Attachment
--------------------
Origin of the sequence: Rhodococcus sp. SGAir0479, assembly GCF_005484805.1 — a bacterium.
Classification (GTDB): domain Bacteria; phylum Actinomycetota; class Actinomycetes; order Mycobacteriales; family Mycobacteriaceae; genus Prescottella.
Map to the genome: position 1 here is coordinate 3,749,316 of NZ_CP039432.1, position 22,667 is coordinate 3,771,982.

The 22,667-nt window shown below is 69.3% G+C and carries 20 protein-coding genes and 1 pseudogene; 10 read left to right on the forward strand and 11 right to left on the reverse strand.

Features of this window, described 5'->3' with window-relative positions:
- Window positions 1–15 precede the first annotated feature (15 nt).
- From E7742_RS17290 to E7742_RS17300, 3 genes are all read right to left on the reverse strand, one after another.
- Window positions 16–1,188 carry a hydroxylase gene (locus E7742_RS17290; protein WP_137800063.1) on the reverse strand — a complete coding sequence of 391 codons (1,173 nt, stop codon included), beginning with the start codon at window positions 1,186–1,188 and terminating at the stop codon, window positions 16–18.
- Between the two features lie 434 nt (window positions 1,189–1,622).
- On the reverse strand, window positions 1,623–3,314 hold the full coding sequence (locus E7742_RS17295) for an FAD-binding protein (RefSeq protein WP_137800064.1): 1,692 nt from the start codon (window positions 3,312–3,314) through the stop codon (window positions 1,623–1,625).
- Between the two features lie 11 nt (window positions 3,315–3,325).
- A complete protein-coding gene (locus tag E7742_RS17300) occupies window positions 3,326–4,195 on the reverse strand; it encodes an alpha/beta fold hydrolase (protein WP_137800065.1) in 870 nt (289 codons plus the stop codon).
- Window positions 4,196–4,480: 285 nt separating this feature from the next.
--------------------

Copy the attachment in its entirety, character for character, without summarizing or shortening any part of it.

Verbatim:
Origin of the sequence: Rhodococcus sp. SGAir0479, assembly GCF_005484805.1 — a bacterium.
Classification (GTDB): domain Bacteria; phylum Actinomycetota; class Actinomycetes; order Mycobacteriales; family Mycobacteriaceae; genus Prescottella.
Map to the genome: position 1 here is coordinate 3,749,316 of NZ_CP039432.1, position 22,667 is coordinate 3,771,982.

The 22,667-nt window shown below is 69.3% G+C and carries 20 protein-coding genes and 1 pseudogene; 10 read left to right on the forward strand and 11 right to left on the reverse strand.

Features of this window, described 5'->3' with window-relative positions:
- Window positions 1–15 precede the first annotated feature (15 nt).
- From E7742_RS17290 to E7742_RS17300, 3 genes are all read right to left on the reverse strand, one after another.
- Window positions 16–1,188 carry a hydroxylase gene (locus E7742_RS17290; protein WP_137800063.1) on the reverse strand — a complete coding sequence of 391 codons (1,173 nt, stop codon included), beginning with the start codon at window positions 1,186–1,188 and terminating at the stop codon, window positions 16–18.
- Between the two features lie 434 nt (window positions 1,189–1,622).
- On the reverse strand, window positions 1,623–3,314 hold the full coding sequence (locus E7742_RS17295) for an FAD-binding protein (RefSeq protein WP_137800064.1): 1,692 nt from the start codon (window positions 3,312–3,314) through the stop codon (window positions 1,623–1,625).
- Between the two features lie 11 nt (window positions 3,315–3,325).
- A complete protein-coding gene (locus tag E7742_RS17300) occupies window positions 3,326–4,195 on the reverse strand; it encodes an alpha/beta fold hydrolase (protein WP_137800065.1) in 870 nt (289 codons plus the stop codon).
- Window positions 4,196–4,480: 285 nt separating this feature from the next.